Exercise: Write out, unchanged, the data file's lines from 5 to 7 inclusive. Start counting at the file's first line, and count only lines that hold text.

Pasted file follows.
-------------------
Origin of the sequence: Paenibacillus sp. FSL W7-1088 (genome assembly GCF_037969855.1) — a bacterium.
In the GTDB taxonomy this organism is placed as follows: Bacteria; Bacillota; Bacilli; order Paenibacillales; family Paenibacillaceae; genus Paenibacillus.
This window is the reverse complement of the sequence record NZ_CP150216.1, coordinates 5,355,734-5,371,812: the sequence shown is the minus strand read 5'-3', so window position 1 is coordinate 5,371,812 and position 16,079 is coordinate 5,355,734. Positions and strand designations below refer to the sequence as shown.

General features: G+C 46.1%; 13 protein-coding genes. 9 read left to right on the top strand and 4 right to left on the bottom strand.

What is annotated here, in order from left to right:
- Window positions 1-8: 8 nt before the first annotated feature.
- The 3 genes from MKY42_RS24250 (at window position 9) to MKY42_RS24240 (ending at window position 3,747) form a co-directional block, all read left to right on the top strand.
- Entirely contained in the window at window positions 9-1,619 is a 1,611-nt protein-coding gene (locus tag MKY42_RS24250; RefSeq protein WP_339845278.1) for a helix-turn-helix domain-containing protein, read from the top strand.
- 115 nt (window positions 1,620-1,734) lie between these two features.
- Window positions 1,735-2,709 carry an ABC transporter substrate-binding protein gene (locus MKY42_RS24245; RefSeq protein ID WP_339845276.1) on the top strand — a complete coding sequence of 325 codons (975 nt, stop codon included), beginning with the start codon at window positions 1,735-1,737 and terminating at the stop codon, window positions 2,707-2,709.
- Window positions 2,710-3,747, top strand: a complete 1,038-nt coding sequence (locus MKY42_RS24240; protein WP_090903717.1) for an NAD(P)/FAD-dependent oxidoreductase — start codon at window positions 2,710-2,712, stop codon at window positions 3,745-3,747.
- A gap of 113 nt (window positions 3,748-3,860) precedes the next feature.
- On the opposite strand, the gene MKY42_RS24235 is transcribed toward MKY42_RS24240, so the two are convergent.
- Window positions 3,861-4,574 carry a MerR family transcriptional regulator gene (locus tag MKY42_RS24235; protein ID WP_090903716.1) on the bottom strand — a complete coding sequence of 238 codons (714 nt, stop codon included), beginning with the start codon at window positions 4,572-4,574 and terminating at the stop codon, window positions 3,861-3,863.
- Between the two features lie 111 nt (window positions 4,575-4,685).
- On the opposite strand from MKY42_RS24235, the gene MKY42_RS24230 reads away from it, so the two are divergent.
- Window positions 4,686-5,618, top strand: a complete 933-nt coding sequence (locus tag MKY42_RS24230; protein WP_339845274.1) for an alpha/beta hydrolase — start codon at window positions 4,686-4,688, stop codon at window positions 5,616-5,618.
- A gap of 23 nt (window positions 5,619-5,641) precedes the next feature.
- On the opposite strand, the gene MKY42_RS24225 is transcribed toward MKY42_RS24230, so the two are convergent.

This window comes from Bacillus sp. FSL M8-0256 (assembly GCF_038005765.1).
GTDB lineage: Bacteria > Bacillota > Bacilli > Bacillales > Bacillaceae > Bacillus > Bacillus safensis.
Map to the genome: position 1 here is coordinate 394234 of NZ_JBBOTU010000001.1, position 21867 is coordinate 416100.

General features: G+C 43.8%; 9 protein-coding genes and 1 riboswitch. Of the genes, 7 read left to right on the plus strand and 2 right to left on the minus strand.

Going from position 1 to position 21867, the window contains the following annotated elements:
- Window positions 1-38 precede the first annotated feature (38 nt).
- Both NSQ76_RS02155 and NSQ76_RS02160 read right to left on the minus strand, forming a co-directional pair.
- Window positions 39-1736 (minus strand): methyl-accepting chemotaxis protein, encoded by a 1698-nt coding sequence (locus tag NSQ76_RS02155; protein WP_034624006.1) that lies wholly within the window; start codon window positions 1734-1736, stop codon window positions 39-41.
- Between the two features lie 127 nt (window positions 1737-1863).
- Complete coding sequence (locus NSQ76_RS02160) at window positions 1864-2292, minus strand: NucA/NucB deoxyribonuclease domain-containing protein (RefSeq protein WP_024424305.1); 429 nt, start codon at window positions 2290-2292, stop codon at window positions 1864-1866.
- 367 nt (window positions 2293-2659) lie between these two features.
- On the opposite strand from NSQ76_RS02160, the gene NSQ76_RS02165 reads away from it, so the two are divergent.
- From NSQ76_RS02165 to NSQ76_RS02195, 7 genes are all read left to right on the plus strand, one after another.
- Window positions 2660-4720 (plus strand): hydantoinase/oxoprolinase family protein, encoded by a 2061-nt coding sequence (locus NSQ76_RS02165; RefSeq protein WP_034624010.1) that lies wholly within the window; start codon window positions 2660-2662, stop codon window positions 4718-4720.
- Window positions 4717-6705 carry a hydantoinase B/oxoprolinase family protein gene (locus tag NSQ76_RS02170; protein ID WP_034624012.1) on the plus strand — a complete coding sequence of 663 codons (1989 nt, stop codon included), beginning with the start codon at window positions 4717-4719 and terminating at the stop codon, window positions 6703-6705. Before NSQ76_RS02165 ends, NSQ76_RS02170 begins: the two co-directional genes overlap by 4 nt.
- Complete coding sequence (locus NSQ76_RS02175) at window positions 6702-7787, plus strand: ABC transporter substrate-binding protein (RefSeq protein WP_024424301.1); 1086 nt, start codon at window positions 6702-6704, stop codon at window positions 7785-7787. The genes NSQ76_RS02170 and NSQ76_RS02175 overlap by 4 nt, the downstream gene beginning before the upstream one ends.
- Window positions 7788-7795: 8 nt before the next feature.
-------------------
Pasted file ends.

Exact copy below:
What is annotated here, in order from left to right:
- Window positions 1-8: 8 nt before the first annotated feature.
- The 3 genes from MKY42_RS24250 (at window position 9) to MKY42_RS24240 (ending at window position 3,747) form a co-directional block, all read left to right on the top strand.